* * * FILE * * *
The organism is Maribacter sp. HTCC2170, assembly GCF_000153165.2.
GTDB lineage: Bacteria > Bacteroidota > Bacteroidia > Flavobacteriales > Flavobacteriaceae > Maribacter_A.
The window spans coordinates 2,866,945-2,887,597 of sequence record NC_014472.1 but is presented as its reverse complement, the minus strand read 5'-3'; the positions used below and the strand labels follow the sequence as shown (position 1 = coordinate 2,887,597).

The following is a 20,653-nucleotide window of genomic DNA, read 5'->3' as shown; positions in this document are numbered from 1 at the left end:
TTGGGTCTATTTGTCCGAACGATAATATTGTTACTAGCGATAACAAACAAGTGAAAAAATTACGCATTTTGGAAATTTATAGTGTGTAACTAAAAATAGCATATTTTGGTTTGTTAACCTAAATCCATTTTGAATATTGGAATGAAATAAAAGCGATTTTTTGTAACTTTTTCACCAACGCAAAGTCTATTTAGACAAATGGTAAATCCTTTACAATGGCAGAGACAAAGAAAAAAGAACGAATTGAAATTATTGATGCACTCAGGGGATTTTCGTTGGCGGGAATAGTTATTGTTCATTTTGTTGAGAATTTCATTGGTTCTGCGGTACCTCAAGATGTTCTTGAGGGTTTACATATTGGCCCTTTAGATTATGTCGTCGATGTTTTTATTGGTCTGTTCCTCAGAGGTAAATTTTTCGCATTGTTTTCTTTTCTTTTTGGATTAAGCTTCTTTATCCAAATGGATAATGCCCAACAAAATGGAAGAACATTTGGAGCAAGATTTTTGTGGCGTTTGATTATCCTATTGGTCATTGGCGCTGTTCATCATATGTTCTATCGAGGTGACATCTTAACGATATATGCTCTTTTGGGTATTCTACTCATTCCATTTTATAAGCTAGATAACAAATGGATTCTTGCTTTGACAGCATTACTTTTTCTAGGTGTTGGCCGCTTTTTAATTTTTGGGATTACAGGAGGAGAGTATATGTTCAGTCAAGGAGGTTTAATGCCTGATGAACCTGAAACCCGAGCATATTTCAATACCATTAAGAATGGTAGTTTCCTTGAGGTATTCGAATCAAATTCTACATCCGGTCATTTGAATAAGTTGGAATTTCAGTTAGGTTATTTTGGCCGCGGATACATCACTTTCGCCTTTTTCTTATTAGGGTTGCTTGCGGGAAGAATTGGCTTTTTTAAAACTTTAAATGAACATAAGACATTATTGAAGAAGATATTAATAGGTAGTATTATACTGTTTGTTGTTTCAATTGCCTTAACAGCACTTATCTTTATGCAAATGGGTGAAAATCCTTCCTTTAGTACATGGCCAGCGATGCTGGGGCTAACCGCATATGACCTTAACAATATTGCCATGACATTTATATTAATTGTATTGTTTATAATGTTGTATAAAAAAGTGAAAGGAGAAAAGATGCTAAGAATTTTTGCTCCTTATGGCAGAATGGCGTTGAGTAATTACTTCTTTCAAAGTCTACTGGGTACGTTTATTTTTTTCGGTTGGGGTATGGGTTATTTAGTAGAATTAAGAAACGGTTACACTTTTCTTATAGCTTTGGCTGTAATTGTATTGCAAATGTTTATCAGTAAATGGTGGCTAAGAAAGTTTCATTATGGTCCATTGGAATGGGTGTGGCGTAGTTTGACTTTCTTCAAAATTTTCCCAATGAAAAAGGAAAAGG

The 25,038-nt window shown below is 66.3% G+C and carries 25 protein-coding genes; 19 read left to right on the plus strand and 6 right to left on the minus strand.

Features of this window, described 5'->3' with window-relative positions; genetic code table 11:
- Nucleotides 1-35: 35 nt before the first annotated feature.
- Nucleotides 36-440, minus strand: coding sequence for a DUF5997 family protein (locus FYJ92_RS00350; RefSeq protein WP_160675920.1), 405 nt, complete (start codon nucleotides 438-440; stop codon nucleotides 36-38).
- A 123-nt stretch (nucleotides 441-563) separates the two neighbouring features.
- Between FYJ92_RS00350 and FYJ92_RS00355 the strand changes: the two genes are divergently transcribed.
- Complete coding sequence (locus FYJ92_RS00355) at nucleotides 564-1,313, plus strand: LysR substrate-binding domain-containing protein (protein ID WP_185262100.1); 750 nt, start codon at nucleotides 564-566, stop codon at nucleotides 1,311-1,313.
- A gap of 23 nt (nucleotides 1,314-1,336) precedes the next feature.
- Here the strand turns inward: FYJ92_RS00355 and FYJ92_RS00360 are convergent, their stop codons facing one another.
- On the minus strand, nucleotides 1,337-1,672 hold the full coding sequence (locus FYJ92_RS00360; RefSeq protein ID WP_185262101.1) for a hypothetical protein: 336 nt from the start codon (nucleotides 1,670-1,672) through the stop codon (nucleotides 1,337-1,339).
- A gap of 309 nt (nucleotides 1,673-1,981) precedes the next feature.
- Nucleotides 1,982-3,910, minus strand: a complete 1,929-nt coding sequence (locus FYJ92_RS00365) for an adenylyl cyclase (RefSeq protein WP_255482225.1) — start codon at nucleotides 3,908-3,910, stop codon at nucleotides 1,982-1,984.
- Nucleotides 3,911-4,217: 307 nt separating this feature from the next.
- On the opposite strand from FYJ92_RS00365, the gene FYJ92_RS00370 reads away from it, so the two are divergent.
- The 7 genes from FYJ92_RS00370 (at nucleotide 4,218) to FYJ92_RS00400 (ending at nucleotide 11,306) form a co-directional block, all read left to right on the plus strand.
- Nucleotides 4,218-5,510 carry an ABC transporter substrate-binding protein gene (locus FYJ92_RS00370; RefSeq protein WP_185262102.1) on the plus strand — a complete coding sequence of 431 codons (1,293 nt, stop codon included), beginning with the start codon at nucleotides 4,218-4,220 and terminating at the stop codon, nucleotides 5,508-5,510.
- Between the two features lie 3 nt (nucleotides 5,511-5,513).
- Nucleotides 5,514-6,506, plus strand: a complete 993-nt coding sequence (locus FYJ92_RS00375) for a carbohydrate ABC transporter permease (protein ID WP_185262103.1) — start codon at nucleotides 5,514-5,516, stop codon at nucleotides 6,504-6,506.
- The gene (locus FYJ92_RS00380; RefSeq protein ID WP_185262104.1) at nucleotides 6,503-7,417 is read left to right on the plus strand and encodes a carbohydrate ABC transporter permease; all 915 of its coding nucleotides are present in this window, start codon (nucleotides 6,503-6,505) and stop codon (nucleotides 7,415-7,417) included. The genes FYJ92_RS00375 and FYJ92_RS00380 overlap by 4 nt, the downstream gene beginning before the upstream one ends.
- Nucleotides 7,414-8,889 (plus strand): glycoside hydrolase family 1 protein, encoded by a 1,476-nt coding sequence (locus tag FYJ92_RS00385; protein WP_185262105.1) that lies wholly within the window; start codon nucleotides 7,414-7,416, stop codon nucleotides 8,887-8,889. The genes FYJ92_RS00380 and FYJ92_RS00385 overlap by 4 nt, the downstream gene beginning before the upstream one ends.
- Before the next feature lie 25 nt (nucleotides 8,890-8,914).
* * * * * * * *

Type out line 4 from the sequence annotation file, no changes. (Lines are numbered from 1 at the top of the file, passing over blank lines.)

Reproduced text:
The following is a 20,653-nucleotide window of genomic DNA, read 5'->3' as shown; positions in this document are numbered from 1 at the left end: